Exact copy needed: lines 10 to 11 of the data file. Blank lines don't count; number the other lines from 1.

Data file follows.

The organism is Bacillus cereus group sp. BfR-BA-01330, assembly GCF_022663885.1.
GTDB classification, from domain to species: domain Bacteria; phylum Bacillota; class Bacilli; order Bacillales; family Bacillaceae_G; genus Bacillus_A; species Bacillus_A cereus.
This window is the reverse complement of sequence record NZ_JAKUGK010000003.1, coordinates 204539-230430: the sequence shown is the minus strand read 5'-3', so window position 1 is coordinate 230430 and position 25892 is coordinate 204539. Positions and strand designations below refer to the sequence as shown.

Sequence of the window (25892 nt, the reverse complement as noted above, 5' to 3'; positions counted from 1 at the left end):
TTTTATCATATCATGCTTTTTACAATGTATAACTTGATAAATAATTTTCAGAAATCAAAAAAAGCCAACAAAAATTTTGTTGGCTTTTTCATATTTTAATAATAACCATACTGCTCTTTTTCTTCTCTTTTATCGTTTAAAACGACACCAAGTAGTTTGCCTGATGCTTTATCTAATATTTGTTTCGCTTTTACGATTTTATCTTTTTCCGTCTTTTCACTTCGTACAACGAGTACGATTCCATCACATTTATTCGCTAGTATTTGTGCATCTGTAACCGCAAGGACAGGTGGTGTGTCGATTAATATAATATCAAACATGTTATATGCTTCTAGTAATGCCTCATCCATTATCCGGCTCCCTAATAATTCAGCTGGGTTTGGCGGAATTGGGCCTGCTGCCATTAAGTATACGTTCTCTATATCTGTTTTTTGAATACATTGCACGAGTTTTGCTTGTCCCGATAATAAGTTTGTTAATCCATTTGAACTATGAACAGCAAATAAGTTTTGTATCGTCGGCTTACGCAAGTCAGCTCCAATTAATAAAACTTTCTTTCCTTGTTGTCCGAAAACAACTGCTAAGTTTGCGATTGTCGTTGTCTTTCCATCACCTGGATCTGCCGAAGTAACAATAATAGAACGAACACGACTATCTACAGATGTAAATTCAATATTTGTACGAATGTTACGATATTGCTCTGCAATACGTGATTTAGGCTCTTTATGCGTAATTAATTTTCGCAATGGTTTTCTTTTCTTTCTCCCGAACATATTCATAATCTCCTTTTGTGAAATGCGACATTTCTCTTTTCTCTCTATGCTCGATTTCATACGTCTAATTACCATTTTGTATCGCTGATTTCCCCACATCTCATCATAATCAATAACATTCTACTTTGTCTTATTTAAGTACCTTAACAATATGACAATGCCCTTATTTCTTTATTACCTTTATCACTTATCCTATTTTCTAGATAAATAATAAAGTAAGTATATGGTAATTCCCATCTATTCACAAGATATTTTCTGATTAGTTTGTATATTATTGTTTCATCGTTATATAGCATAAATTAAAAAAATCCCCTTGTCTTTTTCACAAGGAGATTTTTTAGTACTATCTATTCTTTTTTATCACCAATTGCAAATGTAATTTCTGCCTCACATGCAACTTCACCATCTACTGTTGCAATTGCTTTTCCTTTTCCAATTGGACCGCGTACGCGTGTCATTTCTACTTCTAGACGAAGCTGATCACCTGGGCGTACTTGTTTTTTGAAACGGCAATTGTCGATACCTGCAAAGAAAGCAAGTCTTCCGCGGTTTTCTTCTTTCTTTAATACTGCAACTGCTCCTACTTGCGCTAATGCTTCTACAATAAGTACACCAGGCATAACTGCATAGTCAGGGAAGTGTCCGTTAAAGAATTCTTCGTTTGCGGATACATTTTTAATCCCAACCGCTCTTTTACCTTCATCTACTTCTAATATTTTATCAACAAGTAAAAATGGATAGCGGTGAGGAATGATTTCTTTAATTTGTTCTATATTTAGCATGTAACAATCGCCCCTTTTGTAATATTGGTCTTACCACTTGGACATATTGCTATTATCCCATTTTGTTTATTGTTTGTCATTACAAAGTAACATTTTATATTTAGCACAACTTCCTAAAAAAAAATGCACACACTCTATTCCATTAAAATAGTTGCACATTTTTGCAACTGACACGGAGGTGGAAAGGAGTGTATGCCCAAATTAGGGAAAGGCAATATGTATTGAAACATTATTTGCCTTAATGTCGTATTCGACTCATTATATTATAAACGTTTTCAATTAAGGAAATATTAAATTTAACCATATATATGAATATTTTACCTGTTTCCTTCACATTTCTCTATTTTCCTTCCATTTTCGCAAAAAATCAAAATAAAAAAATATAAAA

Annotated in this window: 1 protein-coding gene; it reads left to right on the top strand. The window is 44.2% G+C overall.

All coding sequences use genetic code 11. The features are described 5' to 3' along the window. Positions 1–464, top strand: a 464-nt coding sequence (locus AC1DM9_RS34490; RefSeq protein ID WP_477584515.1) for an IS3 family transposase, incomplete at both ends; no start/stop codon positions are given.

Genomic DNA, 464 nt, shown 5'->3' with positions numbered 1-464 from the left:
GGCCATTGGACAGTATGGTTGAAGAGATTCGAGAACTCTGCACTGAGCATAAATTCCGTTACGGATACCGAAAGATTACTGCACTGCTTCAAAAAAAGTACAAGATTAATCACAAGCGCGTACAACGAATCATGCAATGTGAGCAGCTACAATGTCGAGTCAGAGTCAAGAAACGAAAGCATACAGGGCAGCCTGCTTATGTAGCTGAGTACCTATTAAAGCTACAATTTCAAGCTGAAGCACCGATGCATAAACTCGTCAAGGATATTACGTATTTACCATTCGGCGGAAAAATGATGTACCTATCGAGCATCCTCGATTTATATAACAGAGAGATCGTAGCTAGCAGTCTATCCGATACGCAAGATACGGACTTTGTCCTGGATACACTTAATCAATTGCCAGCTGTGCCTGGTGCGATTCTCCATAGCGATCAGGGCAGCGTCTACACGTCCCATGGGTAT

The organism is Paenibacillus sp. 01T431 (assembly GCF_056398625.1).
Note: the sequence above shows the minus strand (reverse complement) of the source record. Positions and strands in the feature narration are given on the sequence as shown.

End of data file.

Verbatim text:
The organism is Paenibacillus sp. 01T431 (assembly GCF_056398625.1).
Note: the sequence above shows the minus strand (reverse complement) of the source record. Positions and strands in the feature narration are given on the sequence as shown.